Virtual Reality (VR) storytelling, immersive experiences and 360 cinematic content are some of the latest innovations to hit the corporate production industry, so taking the plunge into Virtual Reality has been an exciting time for us at Eon Visual Media. However, as with all new technologies, there are always challenges to overcome along the way that as Producers, we’re learning to manage along the way.
The very nature of 360 video is what makes it so wonderful, but also what makes it so challenging. It enables us to transport viewers into a world that they feel completely and utterly part of, perhaps to a world that they never even thought possible, which sparks very real emotions. However, in the process of doing so, 360 filming breaks all the rules and conventions of traditional video production. No longer can the Director stand behind the camera and offer instruction first-hand. All kit needs to be completely hidden, which includes specialist lighting, microphones and indeed, the crew!
This was the main learning curve when planning our latest shoot; An immersive 360 degree video tour, to be used primarily as a recruitment tool for one of the World’s largest FMCGs. Viewers are taken on a virtual tour of the site through the eyes of an employee, from R&D and product development, to warehouse distribution. We quickly came to realise that whilst we were creating a 360 video, 90% of the time there was one primary point of focus in the camera view, that we wanted our audience to concentrate on at any one time. We used this to our advantage by using visual and audio cues to guide the viewer from scene to scene, in a way that meant they were instinctively following the most engaging part of the story.
This was just one of the fundamental tips we took from our visit to the Broadcast Video expo (BVE) earlier this year. Having purchased our first 360 camera back in 2015 (the same year YouTube launched their dedicated 360 channel) and with our first few VR projects under our belt, we were keen to make the next step to a more sophisticated bit of hardware. So when we heard that for the first time ever, the Broadcast Video Expo (BVE) would be featuring live VR demos and experts discussing all things immersive, the train tickets were booked.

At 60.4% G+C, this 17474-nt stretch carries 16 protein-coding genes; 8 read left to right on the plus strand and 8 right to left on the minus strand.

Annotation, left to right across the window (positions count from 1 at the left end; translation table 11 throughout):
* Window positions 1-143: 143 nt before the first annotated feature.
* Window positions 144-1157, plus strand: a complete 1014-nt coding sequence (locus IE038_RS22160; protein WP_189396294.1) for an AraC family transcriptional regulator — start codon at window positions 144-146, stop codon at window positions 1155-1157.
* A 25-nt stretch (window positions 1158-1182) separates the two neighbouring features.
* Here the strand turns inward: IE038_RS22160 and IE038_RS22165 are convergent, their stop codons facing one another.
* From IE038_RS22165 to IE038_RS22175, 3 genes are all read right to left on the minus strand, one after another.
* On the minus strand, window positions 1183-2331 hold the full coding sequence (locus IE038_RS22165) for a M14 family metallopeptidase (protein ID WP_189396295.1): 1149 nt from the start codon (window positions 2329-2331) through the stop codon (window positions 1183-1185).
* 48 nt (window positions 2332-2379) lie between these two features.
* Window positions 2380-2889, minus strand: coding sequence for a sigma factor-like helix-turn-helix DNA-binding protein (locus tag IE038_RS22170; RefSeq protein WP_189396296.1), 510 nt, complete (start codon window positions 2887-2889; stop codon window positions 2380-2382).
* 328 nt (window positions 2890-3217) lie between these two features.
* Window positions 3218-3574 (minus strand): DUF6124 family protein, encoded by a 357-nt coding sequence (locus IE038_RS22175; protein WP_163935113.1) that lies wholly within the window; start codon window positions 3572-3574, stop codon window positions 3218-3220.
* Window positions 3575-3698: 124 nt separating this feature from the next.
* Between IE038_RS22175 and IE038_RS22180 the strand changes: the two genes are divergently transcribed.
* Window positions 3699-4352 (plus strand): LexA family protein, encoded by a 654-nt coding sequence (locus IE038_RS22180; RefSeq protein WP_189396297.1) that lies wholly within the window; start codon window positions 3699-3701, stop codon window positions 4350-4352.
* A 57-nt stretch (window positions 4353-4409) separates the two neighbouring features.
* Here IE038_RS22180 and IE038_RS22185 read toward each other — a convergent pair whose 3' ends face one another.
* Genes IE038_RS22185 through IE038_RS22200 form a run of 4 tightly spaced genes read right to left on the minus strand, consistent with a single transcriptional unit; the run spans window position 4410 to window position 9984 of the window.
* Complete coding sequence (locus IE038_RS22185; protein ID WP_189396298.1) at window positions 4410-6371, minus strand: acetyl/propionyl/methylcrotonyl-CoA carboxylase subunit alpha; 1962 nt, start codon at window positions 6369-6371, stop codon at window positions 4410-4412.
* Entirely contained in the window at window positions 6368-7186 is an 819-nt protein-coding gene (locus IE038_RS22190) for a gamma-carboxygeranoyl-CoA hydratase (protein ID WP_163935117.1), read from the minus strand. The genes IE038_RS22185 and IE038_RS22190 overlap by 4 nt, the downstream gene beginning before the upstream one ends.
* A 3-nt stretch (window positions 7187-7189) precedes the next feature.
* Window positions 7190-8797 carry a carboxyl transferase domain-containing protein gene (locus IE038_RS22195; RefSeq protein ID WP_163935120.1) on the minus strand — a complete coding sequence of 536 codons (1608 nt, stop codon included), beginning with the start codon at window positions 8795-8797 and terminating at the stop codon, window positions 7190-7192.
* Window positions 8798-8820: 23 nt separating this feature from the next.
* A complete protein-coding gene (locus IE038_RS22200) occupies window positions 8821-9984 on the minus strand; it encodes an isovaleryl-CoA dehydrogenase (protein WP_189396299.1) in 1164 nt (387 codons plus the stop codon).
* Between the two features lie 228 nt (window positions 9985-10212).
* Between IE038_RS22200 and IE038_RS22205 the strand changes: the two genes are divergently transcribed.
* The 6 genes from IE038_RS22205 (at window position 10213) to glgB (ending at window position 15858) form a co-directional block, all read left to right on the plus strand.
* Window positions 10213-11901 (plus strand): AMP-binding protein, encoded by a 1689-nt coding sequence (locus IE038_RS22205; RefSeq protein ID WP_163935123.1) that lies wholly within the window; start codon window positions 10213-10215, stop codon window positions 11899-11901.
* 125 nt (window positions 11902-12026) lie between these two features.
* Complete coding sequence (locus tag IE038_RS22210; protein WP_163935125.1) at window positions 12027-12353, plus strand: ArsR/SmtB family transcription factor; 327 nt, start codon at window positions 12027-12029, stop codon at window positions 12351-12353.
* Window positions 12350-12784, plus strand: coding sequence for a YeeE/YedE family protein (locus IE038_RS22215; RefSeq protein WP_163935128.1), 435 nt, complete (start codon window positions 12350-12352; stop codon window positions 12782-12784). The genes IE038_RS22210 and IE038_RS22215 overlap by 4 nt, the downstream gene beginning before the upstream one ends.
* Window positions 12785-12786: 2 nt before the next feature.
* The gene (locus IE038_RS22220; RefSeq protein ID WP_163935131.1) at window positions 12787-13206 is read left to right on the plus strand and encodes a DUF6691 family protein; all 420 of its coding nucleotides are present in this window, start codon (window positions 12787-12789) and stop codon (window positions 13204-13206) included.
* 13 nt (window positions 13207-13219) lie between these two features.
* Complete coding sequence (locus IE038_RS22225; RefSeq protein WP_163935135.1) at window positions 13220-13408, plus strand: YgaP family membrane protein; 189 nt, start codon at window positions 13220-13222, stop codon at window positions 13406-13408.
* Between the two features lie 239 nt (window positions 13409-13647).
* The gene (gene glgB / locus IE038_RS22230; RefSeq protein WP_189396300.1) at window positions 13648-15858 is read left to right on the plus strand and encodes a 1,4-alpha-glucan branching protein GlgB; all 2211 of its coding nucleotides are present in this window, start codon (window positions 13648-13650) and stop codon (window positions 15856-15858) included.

The show sparked some interesting discussion and we came away from it enthusiastic about what the future in VR might hold for us. Whilst it’s an exciting time in video production, there are some fundamental things which need to be considered when creating 360 experiences, something which was explored in detail at BVE.
As a filmmaker, 360 filming has opened up a world of opportunity and as a result, it is tempting to try and utilise the entire 360 degree frame. However, it is important not to give the viewer so many things to look at that they lose track of the story and frankly, end up dizzy! Similarly, you need to give your audience the time to adjust to each scene and to explore their surroundings. The VR experience is all about immersing people in something new and exciting. So if that means they are forced to turn around every few seconds to see what happens next, it feels very unnatural and chances are, they will quickly lose interest. The trick is to treat the camera like it’s part of your story, rather than a passive observer.
If you’d like to understand how you could use VR to gain genuine commercial advantage please complete the form below – we’d be happy to talk!